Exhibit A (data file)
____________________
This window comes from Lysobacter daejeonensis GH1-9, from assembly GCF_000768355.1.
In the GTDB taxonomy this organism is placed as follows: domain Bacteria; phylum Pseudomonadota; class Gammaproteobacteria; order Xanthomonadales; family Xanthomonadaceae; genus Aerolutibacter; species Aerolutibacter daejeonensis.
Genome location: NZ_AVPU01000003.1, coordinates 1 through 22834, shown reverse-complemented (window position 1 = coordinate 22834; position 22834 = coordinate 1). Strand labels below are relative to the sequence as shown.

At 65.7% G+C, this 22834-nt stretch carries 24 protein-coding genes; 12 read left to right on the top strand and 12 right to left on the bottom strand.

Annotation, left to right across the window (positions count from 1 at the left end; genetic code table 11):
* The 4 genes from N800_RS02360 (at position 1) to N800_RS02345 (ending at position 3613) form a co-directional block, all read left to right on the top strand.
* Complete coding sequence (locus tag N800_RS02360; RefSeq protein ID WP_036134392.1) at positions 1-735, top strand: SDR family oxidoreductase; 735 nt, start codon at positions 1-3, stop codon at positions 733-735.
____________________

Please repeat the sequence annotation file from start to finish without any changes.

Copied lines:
This window comes from Lysobacter daejeonensis GH1-9, from assembly GCF_000768355.1.
In the GTDB taxonomy this organism is placed as follows: domain Bacteria; phylum Pseudomonadota; class Gammaproteobacteria; order Xanthomonadales; family Xanthomonadaceae; genus Aerolutibacter; species Aerolutibacter daejeonensis.
Genome location: NZ_AVPU01000003.1, coordinates 1 through 22834, shown reverse-complemented (window position 1 = coordinate 22834; position 22834 = coordinate 1). Strand labels below are relative to the sequence as shown.

At 65.7% G+C, this 22834-nt stretch carries 24 protein-coding genes; 12 read left to right on the top strand and 12 right to left on the bottom strand.

Annotation, left to right across the window (positions count from 1 at the left end; genetic code table 11):
* The 4 genes from N800_RS02360 (at position 1) to N800_RS02345 (ending at position 3613) form a co-directional block, all read left to right on the top strand.
* Complete coding sequence (locus tag N800_RS02360; RefSeq protein ID WP_036134392.1) at positions 1-735, top strand: SDR family oxidoreductase; 735 nt, start codon at positions 1-3, stop codon at positions 733-735.